• Good land-use match: intensification around stations
  • High quality right-of-way: mostly grade separate or has signal priority
  • Strong anchors at each end of the route: train stations in each case, and destinations along the way.
  • High standard of vehicle and service [sufficient frequency yet?]

The key lesson here is that if any of these conditions are missing steps must be taken to change them, as they did here. And that it is possible to exploit existing rights of way so long as there aren’t other barriers to change, especially to more intense urban land use around stations. Now that in Auckland we are well on the way to fixing the major vehicle and frequency standards on the rail network it is the development around stations that needs work. Especially as we only need to look at the improved performance of stations like Manukau City and Sylvia Park to see, yet again, how closely linked landuse and transport always are.

Looking ahead to the next Light Rail route in Sydney it is pretty certain that this will perform even better because it is designed around need not just route availability. It is hard to disagree with Alan Davies here when he writes:

There are literally hundreds of existing light rail systems in the world. The value of some is questionable, but Sydney’s proposed CBD and South East Light Rail line looks like it’ll be among the best.

And Davies, the Melburbanist, is often skeptical about high capex Transit systems, often questioning the value of ones in his own city.

I reckon that this is probably true for the proposed Auckland Light Rail programme too, with two provisos: That land around the stops is zoned for more intense use, and like in Sydney, that the through-routing of the current terminus station is at least funded and underway first. That’s the first fix.

Airport Transport Plans

Following up last week’s Mangere/Airport RTN post, reader Martin B pointed to this recent AIAL Masterplan: pdf.

Airport terminal

Here are the key Landside Transport pages:

Airport Transport

Map of the future precinct; white dotted lines indicate the rail line and the white rectangle the station:

Airport Masterplan

Good to see both northern and eastern routes are being planned for, however they are completely missing a trick by not taking the station right into the Terminal building (04). We know that AIAL are planning for the line to be cut and cover through their property so why not take it all the way to under the yet-to-be-built Terminal building? Seems pointless to insist that rail users stop just short enough from their destination to have to drag bags across a couple of roads. Interestingly this places the station with the proposed massive new parking buildings.

I have used trains to get to airports all over the world and by far the best have stations fully integrated into the terminals. Given this is a completely new integrated domestic and international terminal building surely it wouldn’t be difficult to future proof for this. Especially as they are claiming they are to reduce congestion while providing 20 000 carparks. The RTN route and service will need to be as good as possible to make sure it attracts as many users as possible to help keep those approach and local roads flowing.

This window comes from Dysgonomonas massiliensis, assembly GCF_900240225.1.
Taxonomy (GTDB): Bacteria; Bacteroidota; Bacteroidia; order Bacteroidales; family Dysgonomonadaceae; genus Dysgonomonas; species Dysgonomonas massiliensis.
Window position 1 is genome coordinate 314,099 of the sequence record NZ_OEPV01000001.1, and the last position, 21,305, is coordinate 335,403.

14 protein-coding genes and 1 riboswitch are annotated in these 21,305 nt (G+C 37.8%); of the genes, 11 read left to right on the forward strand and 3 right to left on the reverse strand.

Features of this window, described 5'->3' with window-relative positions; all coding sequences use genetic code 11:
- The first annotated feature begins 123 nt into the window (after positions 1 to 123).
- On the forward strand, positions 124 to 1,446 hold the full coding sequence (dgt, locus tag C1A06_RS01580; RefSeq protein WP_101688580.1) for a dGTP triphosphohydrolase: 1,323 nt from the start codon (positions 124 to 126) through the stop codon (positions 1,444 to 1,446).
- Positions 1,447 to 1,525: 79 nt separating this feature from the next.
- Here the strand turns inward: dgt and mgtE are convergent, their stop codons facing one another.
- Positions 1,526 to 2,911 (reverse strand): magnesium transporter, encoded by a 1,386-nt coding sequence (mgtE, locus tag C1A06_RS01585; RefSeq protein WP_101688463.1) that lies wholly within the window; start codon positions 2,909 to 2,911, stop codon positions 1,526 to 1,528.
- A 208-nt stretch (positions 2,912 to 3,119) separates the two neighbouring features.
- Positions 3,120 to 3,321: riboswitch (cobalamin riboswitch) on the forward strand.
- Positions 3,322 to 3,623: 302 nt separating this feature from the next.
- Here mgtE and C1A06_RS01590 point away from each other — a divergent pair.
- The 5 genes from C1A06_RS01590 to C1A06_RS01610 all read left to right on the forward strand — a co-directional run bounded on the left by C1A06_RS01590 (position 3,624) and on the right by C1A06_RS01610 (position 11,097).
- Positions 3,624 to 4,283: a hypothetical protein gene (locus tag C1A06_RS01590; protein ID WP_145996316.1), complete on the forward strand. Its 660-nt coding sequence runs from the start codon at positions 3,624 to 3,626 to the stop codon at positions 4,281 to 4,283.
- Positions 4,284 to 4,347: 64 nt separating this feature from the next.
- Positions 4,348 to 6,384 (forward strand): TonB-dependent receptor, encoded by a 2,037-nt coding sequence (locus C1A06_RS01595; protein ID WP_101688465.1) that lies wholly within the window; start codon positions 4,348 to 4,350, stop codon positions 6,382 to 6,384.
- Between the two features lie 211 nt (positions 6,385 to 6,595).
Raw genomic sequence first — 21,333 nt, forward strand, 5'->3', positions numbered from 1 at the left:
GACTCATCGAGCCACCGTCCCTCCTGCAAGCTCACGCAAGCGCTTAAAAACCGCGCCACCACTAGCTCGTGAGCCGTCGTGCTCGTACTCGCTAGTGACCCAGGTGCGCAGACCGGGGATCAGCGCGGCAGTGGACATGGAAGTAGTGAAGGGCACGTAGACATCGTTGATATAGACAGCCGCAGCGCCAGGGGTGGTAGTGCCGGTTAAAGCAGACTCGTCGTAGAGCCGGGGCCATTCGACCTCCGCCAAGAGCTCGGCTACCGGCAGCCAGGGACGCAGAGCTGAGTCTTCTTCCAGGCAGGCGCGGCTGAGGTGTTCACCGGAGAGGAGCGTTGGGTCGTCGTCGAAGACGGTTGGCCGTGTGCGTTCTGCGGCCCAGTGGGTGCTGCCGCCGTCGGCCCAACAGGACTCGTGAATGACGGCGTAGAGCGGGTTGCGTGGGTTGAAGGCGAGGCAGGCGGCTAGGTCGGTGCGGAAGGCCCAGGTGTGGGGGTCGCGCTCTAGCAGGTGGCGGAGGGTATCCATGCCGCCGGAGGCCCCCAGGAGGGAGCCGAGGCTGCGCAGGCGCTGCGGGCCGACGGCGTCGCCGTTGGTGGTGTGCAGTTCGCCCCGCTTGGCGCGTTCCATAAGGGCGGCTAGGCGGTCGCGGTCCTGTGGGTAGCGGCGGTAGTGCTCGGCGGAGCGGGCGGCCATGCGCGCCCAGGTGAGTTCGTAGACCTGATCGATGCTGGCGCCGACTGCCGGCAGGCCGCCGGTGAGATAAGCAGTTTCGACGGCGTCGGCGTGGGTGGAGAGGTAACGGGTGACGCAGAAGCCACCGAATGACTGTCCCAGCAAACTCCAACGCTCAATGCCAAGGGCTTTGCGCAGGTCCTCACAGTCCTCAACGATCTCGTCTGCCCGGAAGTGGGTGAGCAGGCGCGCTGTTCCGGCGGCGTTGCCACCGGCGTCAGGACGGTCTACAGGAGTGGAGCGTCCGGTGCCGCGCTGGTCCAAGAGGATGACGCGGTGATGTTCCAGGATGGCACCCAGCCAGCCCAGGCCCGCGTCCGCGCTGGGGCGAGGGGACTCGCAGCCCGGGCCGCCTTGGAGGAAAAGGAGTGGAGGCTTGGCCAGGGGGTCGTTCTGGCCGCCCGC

After all, isn’t the plan for a streamlined seamless experience?

More on AT’s Light Rail Proposal

We have been sent more LRT details from AT. Light Rail is undergoing investigation at this point, but slowly more of their thinking is emerging:

LRT Stage 1.0

Clearly access to Wynyard is the most difficult part of this route. Queen St is so LRT ready and at last a use for that hitherto hopeless little bypass: Ian Mackinnion Drive. The intersection of New North and Dom Rd will need sorting for this too- Is there nothing that LRT doesn’t fix!

LRT Stage 1.1

They are planning for big machines, 450 pax is at the top end of LRVs around the world.

LRT Stage 1.2

At 66m, these are either the biggest ever made, or I guess more likely 2 x 33m units. 33m is a standard dimension, and enables flexibility of vehicle size.

LRT Stage 2.1

The contested road space of Dominion Rd. Light Rail will create the economic conditions for up-zonning the buildings here; apartments and offices above retail along the strip. But the city will have to make sure that the planning regulations support this. Otherwise it will be difficult to justify the investment. Something for those in the area who reflexively oppose any increase in height limits, reduction of mandated parking, or increases in density and site coverage rules to ponder. If they prefer to keep the current restrictions they need to be aware they are also choosing to reject this upgrade. More buses will be as good as it gets, and AT’s investment will have to go elsewhere. I’m not referring to the the large swathes of houses back from the arterials, no need to change these; it’s the properties along the main routes themselves that need to intensify; anyway these are the places that add the new amenity for those in the houses. And not just shops and cafes, also offices with services and employment for locals, and apartments for a variety of dwelling size and price. Real mixed-use like the world that grew up all along they original tram system city wide, before zoning laws enforced separation of all these aspects of life.

LRT Stage 2.2

City centre employment and the CRL: good news or bad?

If you’ve been keeping up with the news or if you’ve been following our Development Tracker, you’ll know that there’s a lot of new office development activity starting to happen in Auckland’s city centre. And a significant amount of it right on the CRL route:

CRL + new City Centre buildings

Image from SkyscaperCity – development along the CRL route. Includes some non-office buildings, and doesn’t show all the office buildings discussed in this post

Under construction:

  • 151 Victoria Street West, with 17,600 square metres (sqm) due for completion later this year.
  • There’s 40,000 sqm of office space going up at the southern end of Wynyard Quarter in the VXV park. This is across three buildings, Fonterra, Datacom and VXV Three, due for completion in 2016 and 2017.